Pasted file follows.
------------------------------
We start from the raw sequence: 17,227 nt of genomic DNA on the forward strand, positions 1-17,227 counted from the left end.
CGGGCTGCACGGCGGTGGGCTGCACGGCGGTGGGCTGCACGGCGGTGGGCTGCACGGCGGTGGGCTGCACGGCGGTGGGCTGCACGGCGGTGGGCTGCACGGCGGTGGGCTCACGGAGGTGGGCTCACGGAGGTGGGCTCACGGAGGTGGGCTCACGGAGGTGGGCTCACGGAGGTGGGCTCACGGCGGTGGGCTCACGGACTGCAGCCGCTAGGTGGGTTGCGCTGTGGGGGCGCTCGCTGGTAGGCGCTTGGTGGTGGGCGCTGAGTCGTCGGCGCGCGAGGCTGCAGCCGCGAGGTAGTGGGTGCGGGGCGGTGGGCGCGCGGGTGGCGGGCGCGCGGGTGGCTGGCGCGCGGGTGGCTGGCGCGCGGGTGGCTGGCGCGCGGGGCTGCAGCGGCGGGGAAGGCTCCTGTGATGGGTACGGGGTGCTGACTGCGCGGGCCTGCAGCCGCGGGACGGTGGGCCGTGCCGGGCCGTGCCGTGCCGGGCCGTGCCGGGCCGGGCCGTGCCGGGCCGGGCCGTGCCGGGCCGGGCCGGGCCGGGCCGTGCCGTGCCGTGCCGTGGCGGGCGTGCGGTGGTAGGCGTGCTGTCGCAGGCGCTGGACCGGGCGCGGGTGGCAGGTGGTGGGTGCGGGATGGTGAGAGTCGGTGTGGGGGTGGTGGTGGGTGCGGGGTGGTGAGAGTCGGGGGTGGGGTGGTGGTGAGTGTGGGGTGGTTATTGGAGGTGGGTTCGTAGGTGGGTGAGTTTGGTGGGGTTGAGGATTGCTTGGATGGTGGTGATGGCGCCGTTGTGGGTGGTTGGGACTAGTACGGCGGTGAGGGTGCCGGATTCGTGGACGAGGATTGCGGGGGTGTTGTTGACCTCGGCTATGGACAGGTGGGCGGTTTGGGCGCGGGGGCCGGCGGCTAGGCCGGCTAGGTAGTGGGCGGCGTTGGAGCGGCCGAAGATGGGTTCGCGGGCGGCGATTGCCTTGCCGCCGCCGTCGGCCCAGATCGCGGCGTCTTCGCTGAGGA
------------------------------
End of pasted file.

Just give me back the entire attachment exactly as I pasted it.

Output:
We start from the raw sequence: 17,227 nt of genomic DNA on the forward strand, positions 1-17,227 counted from the left end.
CGGGCTGCACGGCGGTGGGCTGCACGGCGGTGGGCTGCACGGCGGTGGGCTGCACGGCGGTGGGCTGCACGGCGGTGGGCTGCACGGCGGTGGGCTGCACGGCGGTGGGCTCACGGAGGTGGGCTCACGGAGGTGGGCTCACGGAGGTGGGCTCACGGAGGTGGGCTCACGGAGGTGGGCTCACGGCGGTGGGCTCACGGACTGCAGCCGCTAGGTGGGTTGCGCTGTGGGGGCGCTCGCTGGTAGGCGCTTGGTGGTGGGCGCTGAGTCGTCGGCGCGCGAGGCTGCAGCCGCGAGGTAGTGGGTGCGGGGCGGTGGGCGCGCGGGTGGCGGGCGCGCGGGTGGCTGGCGCGCGGGTGGCTGGCGCGCGGGTGGCTGGCGCGCGGGGCTGCAGCGGCGGGGAAGGCTCCTGTGATGGGTACGGGGTGCTGACTGCGCGGGCCTGCAGCCGCGGGACGGTGGGCCGTGCCGGGCCGTGCCGTGCCGGGCCGTGCCGGGCCGGGCCGTGCCGGGCCGGGCCGTGCCGGGCCGGGCCGGGCCGGGCCGTGCCGTGCCGTGCCGTGGCGGGCGTGCGGTGGTAGGCGTGCTGTCGCAGGCGCTGGACCGGGCGCGGGTGGCAGGTGGTGGGTGCGGGATGGTGAGAGTCGGTGTGGGGGTGGTGGTGGGTGCGGGGTGGTGAGAGTCGGGGGTGGGGTGGTGGTGAGTGTGGGGTGGTTATTGGAGGTGGGTTCGTAGGTGGGTGAGTTTGGTGGGGTTGAGGATTGCTTGGATGGTGGTGATGGCGCCGTTGTGGGTGGTTGGGACTAGTACGGCGGTGAGGGTGCCGGATTCGTGGACGAGGATTGCGGGGGTGTTGTTGACCTCGGCTATGGACAGGTGGGCGGTTTGGGCGCGGGGGCCGGCGGCTAGGCCGGCTAGGTAGTGGGCGGCGTTGGAGCGGCCGAAGATGGGTTCGCGGGCGGCGATTGCCTTGCCGCCGCCGTCGGCCCAGATCGCGGCGTCTTCGCTGAGGA